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Analysis: Five reasons why SEGA is buying Rovio

SEGA plans to buy Angry Birds mobile game developer Rovio in a sweeping deal for $771 million because of a number of reasons. Here are a few of them.

Analysis: Five reasons why SEGA is buying Rovio
5 minutes & 40 seconds read time

It's official: SEGA today announced that it plans to acquire Angry Birds game developer Rovio for roughly $771 million. Here are a few reasons why SEGA is making this big buyout.

Analysis: Five reasons why SEGA is buying Rovio 3233

On a surface level, it's pretty obvious why anyone would buy Rovio. The Finnish devs created one of the most popular mobile games of all time and still generate hundreds of millions of dollars in revenue every year. Logic dictates that Rovio would help supercharge any company's mobile gaming presence.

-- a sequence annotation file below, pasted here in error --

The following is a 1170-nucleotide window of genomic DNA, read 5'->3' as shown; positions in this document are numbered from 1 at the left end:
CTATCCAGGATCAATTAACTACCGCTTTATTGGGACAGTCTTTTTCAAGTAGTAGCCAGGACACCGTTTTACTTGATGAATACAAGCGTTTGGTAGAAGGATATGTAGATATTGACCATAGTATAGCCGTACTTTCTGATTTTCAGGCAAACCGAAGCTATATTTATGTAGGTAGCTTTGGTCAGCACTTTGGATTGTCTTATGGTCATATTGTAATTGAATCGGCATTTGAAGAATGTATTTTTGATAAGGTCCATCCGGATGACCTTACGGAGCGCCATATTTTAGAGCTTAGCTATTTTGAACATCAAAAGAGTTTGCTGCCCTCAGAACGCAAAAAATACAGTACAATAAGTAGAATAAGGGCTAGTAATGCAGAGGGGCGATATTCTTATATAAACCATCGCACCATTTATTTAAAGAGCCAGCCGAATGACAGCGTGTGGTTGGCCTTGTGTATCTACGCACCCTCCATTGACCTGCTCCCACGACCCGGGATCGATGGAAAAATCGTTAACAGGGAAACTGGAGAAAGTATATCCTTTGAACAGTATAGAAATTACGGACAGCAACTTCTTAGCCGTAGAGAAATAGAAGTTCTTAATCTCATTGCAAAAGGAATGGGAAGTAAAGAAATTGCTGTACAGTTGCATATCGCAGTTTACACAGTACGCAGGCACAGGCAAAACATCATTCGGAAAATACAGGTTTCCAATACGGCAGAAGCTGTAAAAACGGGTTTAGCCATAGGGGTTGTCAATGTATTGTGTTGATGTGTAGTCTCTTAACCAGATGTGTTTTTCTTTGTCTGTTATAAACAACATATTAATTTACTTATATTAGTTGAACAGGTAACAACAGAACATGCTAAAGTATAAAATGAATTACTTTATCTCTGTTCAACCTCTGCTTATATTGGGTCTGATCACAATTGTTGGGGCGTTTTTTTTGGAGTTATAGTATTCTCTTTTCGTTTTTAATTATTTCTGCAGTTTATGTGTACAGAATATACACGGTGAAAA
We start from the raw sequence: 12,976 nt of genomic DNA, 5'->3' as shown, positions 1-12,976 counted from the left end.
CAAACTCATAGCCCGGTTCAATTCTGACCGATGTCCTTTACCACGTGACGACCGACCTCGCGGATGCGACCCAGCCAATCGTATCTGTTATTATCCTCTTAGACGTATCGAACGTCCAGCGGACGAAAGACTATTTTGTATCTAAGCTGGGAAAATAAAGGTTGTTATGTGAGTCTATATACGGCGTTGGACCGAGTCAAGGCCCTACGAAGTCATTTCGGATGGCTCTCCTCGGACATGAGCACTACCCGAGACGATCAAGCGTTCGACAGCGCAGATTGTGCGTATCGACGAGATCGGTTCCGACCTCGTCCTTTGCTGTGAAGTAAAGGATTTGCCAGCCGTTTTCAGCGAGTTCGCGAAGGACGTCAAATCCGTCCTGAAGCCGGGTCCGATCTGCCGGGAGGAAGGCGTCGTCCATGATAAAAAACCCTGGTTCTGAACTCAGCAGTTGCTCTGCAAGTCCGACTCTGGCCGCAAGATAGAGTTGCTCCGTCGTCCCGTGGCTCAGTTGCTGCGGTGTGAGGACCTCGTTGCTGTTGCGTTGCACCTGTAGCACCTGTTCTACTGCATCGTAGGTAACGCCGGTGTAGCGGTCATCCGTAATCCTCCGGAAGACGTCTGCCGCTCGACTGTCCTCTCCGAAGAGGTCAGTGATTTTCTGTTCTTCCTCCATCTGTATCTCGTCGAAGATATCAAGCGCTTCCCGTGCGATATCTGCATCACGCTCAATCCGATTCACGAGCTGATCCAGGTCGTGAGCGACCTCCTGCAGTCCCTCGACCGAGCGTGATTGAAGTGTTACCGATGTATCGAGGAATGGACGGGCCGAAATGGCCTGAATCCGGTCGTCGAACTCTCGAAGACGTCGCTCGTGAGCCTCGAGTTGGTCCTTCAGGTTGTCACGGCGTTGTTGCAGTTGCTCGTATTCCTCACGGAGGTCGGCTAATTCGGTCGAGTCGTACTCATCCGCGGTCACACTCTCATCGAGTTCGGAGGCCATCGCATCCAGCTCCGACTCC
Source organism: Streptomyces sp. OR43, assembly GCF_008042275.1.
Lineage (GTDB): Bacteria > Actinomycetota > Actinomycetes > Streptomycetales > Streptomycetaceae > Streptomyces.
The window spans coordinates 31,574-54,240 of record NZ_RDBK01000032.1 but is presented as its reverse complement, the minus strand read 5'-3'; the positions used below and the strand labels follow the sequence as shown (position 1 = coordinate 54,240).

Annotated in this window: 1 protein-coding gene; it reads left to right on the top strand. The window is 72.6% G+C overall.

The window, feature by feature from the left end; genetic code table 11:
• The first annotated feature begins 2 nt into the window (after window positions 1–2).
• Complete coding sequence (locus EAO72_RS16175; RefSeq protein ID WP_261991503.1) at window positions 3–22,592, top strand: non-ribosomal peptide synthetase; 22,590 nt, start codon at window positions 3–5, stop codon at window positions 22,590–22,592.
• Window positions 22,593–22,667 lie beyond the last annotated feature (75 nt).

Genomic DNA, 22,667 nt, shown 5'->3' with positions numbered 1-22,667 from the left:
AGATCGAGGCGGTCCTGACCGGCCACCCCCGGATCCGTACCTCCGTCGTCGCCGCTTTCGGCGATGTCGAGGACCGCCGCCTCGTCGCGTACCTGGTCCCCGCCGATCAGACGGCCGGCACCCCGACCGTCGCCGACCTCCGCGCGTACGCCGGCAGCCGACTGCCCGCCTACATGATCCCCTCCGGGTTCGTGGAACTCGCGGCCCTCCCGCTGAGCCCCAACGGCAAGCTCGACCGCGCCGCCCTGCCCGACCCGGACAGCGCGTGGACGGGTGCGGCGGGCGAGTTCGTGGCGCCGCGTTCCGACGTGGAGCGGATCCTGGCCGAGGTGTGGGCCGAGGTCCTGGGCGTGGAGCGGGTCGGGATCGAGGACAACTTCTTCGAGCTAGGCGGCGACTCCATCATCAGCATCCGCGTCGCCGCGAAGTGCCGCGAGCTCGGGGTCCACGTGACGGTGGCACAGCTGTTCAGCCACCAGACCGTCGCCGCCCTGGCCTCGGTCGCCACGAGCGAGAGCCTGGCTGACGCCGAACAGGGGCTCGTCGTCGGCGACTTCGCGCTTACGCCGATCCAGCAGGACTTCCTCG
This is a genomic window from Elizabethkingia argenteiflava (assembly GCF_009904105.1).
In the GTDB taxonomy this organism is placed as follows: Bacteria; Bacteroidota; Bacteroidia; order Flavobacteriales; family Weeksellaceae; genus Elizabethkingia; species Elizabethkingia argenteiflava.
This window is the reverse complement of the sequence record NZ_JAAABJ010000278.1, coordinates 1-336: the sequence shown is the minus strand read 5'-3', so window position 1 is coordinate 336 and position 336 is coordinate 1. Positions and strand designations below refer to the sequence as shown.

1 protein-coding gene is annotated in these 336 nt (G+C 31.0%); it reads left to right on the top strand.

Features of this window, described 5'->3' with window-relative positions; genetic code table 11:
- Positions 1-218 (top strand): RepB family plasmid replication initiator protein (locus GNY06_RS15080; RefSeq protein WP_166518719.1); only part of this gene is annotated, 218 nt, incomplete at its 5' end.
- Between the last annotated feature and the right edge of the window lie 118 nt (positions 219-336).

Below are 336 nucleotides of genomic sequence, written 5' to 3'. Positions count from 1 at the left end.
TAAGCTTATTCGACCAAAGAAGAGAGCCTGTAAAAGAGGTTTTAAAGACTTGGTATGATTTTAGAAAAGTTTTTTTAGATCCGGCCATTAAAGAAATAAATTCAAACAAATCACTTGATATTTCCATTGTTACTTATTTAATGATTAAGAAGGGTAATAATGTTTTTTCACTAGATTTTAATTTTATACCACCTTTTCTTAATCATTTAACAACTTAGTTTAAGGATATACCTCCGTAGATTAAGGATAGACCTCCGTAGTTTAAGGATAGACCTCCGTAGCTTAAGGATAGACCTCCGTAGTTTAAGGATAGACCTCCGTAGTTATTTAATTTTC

We have to look a bit deeper to really understand why SEGA is making this purchase. The company's official press release reveals the thought process behind the acquisition, but we still need more information to get a full picture. The reality is that SEGA doesn't just want to make more mobile games--it wants to create more games for all markets.

I've identified five main points for the buyout:

  1. SEGA wants to expand its global market presence
  2. Rovio has proven advertising success
  3. Infrastructure expansion (Beacon)
  4. Rovio's existing games are still lucrative
  5. Adapting SEGA's IPs onto mobile
Analysis: Five reasons why SEGA is buying Rovio 1Analysis: Five reasons why SEGA is buying Rovio 24

1. Global expansion